I want to give a shout out to all of the men who have been reading these posts, specifically the male pastors who have offered words of praise and encouragement for my work on this blog. This one’s for you – because I think if we are to heal as a society, we need to minister to men as well as women.
Ok, guys, imagine this: You get to walk the earth with Jesus. Better yet, you get to be one of the twelve disciples. You’ve followed Jesus around for three years, seeing him do all kinds of amazing things. Earlier, you marched with him through the streets of Jerusalem while all of Israel had a party. And now you’re settling down to celebrate a big feast day together.
The end of the meal has come. You’re full of good food and even better conversation. Then Jesus stands up and begins to disrobe. Yes, you read that right. He’s getting naked. And now he’s bending down to take off your shoe. Naked. He says he’s going to wash your feet. Naked.
Do you let him?
It’s an interesting question to pose to men in this Western culture. I can just hear half a dozen baritones screaming “Hell, no!” and picture several plaid shirts bolting for the door. But this was the reality for Christ’s disciples. While we can’t be 100% certain that Jesus took it all off, it’s very likely that he did. (And that towel probably wasn’t around his waist, either.) It was an act of great intimacy executed for great purpose: “Unless I wash you, you have no part with me” (John 13:8).
In other words, if we want to have a powerful, redemptive, Spirit-filled life in Christ, we have to allow him to have some intimacy with us.
Unfortunately, American culture has a problem with intimacy. It’s become sexualized, to the point where even emotional and spiritual intimacy is viewed as a trespass against Westernized masculinity. I can’t tell you how many times I’ve heard young men express a strong desire to grow deeper in their faith, then wonder in the same breath what it really means to be “a man of God” – as if the requirements for Christian men are somehow different than they are for everyone else. There’s a reason for that. Westernized masculinity is at complete odds with achieving communion with Christ. And some ministers have tried very, very hard to reconcile the two. They’ve cherry-picked verses out of Joshua, Judges and the Psalms to make the “godly man” into a stone-fisted warrior. They’ve told men how to control their wives and dominate their children, and have coached them to stand tall and proud during worship because weeping and kneeling are somehow feminine and undignified. The result is a bunch of men who look well-collected around the altar, but are inwardly starved for the Savior’s embrace.
I’m going to say something potentially controversial again: You’ll never find the Spirit through masculinity. Jesus said that all who fall on him, the cornerstone, will be broken (Matthew 21:44; Luke 20:18). Falling is an act of surrender. Brokenness is the zenith of humility and submission. Both are required for taking the Spirit into one’s innermost being. Neither are permitted in American masculinity.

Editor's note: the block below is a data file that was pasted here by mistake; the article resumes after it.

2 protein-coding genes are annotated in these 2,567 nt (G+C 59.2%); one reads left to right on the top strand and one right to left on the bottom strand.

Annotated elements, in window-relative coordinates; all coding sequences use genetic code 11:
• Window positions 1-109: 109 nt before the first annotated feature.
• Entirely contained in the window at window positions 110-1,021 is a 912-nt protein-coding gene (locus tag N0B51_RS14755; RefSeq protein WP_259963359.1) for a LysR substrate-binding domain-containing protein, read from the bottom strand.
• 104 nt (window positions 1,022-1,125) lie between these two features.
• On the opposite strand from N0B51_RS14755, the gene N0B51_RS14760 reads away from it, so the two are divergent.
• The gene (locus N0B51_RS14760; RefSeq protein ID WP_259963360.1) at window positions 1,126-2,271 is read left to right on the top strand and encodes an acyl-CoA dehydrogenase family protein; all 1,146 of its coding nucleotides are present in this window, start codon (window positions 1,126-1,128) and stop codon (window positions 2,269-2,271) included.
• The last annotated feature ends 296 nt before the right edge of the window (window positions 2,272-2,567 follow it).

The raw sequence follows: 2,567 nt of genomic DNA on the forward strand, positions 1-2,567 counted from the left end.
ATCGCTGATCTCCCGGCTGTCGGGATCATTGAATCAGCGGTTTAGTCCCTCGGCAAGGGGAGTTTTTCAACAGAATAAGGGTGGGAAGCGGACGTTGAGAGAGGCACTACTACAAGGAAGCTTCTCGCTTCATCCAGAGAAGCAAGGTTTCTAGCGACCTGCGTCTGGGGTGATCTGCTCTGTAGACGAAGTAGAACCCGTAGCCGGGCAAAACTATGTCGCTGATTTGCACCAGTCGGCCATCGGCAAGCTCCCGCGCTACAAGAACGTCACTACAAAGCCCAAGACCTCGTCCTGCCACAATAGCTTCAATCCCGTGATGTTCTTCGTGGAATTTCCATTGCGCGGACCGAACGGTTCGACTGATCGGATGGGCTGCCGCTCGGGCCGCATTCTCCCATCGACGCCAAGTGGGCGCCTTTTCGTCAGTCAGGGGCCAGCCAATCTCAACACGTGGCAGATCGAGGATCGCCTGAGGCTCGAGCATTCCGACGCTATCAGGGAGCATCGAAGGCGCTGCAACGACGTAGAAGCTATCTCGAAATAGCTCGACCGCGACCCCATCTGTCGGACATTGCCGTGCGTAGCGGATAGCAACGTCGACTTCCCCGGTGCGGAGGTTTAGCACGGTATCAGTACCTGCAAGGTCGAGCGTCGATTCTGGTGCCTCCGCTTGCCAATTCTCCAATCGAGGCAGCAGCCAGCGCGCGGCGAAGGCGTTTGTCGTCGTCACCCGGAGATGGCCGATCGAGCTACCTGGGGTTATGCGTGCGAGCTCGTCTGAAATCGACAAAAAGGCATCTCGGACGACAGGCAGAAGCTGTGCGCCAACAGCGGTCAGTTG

I think this is why men get so confused in the church. They’re told to carry themselves like kings, because everyone is supposed to be submitting to them. Except for Christ. Men are to submit to Christ. But not like a woman submits to Christ, with all that emotional weeping and stuff; that’s improper. Just be like Jesus; he was a real man. Even though he wept (oops). And when he got naked in front of his disciples. Well, you know, that was Jesus. We shouldn’t do everything he did. Tell you what, in the name of preserving masculinity, we’ll make this a two-party system: Men will represent God’s authority, and women will represent Christ’s humility.
And then we wonder why men say they struggle to experience God or have little desire to worship. Could it be that the church’s attempts to preserve a bizarre cultural concept of masculinity is actually robbing men of a divine encounter with their Savior?
Men, I urge you as a loving sister in Christ, please examine our culture’s definition of masculinity in light of the scriptures. Not just the few cherry-picked scriptures quoted by conservative ministers, but ALL the scriptures. Jesus craves intimacy with you. Not weird, effeminate, sexual intimacy, but transformative, vibrant, soul-breathing intimacy. He wants to be one with you in spirit. To get there requires some brokenness. Brokenness isn’t listed as a trait on any man card. It isn’t dignified, popular, sexy, or self-composed. But it is a place of strength and power. HIS strength and power.
So there’s Jesus. Naked. With a bowl and a towel, ready to wash your feet. Ready to commune with you. Do you let him? Or do you seek comfort at the altar of masculinity?